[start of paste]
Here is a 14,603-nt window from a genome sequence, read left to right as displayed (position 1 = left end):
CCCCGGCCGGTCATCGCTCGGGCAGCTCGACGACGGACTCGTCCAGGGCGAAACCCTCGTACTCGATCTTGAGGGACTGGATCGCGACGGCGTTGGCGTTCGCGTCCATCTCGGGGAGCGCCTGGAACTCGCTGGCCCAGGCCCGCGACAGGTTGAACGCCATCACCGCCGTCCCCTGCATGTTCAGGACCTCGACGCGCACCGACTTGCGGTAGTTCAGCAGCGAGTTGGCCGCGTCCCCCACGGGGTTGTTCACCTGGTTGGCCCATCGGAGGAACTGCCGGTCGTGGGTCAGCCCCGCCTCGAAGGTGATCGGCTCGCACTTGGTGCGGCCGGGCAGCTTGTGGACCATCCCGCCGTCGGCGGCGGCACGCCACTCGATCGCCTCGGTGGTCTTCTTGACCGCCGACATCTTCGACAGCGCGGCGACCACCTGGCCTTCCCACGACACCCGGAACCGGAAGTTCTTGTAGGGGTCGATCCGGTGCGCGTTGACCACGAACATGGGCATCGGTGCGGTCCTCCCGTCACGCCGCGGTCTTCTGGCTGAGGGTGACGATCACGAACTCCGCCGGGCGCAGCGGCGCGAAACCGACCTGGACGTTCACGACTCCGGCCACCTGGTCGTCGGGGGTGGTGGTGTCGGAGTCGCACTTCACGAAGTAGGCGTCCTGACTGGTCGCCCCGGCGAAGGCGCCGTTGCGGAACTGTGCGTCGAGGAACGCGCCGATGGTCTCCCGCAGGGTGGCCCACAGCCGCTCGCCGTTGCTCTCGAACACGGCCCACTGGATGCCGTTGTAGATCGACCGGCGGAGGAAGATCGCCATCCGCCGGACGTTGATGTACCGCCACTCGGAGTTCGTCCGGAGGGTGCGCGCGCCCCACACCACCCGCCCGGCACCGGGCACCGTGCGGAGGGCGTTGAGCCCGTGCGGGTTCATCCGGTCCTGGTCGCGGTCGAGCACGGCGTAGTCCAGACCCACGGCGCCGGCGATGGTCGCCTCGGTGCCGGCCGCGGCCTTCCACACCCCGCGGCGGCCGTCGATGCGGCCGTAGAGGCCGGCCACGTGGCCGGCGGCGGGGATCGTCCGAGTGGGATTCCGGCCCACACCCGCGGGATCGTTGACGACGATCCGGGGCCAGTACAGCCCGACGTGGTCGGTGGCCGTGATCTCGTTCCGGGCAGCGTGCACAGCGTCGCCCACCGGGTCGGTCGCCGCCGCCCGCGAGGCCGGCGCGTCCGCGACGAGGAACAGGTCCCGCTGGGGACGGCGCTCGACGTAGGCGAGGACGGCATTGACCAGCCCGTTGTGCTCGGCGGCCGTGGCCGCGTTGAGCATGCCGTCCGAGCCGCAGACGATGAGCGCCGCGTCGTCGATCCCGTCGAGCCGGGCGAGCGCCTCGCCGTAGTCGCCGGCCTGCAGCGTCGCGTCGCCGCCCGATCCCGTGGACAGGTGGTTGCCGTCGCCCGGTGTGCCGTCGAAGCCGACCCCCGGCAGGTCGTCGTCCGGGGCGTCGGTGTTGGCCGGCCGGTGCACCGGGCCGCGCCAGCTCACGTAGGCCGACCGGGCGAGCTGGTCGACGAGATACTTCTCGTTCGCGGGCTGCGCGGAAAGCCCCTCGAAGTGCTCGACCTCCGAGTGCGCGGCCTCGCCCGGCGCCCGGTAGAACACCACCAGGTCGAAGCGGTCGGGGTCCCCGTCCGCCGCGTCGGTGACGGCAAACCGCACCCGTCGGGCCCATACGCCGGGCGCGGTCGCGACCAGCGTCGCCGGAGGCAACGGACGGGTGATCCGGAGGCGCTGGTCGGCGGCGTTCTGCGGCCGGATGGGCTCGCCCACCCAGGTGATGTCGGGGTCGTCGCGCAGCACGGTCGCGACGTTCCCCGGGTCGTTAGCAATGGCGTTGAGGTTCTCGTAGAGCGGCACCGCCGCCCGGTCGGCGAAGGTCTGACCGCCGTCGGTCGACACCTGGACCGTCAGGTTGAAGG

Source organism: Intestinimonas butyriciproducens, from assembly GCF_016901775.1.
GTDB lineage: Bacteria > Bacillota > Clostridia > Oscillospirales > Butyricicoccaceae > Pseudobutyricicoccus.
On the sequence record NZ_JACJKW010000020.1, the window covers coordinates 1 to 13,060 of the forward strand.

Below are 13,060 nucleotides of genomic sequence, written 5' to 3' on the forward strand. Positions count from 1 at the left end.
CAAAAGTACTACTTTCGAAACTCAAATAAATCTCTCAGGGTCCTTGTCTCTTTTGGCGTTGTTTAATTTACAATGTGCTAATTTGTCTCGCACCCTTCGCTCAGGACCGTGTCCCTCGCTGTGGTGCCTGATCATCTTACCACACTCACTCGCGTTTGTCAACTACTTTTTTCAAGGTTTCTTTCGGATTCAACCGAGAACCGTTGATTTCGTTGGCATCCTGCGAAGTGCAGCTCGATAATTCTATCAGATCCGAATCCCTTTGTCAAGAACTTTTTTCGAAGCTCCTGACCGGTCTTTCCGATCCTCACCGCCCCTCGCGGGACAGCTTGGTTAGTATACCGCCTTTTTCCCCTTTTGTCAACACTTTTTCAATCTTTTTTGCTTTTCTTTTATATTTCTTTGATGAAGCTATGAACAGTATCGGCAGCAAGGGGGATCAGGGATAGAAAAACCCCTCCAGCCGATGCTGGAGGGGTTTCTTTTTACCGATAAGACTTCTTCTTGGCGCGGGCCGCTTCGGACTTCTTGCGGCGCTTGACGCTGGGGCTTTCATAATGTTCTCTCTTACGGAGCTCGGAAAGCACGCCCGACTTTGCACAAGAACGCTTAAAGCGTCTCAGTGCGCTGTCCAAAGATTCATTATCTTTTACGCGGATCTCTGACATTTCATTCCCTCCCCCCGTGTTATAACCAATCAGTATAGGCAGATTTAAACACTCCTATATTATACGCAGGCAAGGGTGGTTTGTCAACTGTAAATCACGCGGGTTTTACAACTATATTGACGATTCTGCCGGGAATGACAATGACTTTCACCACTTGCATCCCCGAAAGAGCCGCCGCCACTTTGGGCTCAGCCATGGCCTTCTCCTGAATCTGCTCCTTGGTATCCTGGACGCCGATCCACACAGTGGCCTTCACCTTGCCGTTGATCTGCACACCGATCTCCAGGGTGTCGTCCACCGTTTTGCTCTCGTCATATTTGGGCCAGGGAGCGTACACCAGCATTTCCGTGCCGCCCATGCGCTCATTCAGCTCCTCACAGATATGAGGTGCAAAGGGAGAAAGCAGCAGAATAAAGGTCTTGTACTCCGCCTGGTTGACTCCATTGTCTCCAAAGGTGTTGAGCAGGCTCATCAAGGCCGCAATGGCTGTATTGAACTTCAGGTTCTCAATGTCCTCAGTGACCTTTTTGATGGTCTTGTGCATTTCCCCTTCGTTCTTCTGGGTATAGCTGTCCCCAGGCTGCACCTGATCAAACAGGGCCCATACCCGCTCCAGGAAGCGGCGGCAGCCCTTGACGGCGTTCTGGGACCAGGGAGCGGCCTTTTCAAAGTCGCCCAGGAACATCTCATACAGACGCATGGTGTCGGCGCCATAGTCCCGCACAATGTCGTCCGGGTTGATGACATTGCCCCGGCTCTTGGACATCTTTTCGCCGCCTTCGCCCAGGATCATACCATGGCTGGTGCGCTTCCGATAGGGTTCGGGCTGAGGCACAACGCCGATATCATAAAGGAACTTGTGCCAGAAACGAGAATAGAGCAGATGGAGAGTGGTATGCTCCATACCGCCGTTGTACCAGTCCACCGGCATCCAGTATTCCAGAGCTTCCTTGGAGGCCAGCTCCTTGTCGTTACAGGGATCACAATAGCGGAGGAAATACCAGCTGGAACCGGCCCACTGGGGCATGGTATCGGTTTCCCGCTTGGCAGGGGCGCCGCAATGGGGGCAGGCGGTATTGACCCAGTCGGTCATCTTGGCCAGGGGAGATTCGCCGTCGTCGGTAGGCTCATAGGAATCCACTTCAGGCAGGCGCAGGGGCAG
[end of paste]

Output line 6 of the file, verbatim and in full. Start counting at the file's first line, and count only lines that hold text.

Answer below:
Below are 13,060 nucleotides of genomic sequence, written 5' to 3' on the forward strand. Positions count from 1 at the left end.